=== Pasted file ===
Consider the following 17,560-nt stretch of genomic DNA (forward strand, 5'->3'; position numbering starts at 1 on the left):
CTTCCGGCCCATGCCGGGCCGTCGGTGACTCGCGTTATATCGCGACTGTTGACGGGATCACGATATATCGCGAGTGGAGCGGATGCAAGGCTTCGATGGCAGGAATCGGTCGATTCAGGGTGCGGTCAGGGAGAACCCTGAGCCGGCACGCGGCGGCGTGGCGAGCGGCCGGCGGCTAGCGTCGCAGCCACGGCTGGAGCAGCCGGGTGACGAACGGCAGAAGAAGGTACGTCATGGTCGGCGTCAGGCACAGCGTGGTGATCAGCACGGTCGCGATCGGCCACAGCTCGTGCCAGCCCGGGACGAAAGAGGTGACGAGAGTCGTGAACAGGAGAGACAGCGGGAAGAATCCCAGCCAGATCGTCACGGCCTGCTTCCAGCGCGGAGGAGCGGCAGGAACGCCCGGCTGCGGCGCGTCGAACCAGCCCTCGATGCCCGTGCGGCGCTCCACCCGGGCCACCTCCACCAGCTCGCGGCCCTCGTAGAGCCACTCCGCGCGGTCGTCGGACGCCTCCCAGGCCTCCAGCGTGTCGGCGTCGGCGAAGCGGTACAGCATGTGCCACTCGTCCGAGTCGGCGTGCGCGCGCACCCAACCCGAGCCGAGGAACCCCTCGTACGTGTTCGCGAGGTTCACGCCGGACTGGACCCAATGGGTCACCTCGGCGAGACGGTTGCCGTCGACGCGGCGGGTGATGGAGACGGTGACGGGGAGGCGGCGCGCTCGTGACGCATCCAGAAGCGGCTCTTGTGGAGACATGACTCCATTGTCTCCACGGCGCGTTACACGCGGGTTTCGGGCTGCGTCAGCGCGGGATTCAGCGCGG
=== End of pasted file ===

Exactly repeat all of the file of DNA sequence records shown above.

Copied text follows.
Consider the following 17,560-nt stretch of genomic DNA (forward strand, 5'->3'; position numbering starts at 1 on the left):
CTTCCGGCCCATGCCGGGCCGTCGGTGACTCGCGTTATATCGCGACTGTTGACGGGATCACGATATATCGCGAGTGGAGCGGATGCAAGGCTTCGATGGCAGGAATCGGTCGATTCAGGGTGCGGTCAGGGAGAACCCTGAGCCGGCACGCGGCGGCGTGGCGAGCGGCCGGCGGCTAGCGTCGCAGCCACGGCTGGAGCAGCCGGGTGACGAACGGCAGAAGAAGGTACGTCATGGTCGGCGTCAGGCACAGCGTGGTGATCAGCACGGTCGCGATCGGCCACAGCTCGTGCCAGCCCGGGACGAAAGAGGTGACGAGAGTCGTGAACAGGAGAGACAGCGGGAAGAATCCCAGCCAGATCGTCACGGCCTGCTTCCAGCGCGGAGGAGCGGCAGGAACGCCCGGCTGCGGCGCGTCGAACCAGCCCTCGATGCCCGTGCGGCGCTCCACCCGGGCCACCTCCACCAGCTCGCGGCCCTCGTAGAGCCACTCCGCGCGGTCGTCGGACGCCTCCCAGGCCTCCAGCGTGTCGGCGTCGGCGAAGCGGTACAGCATGTGCCACTCGTCCGAGTCGGCGTGCGCGCGCACCCAACCCGAGCCGAGGAACCCCTCGTACGTGTTCGCGAGGTTCACGCCGGACTGGACCCAATGGGTCACCTCGGCGAGACGGTTGCCGTCGACGCGGCGGGTGATGGAGACGGTGACGGGGAGGCGGCGCGCTCGTGACGCATCCAGAAGCGGCTCTTGTGGAGACATGACTCCATTGTCTCCACGGCGCGTTACACGCGGGTTTCGGGCTGCGTCAGCGCGGGATTCAGCGCGG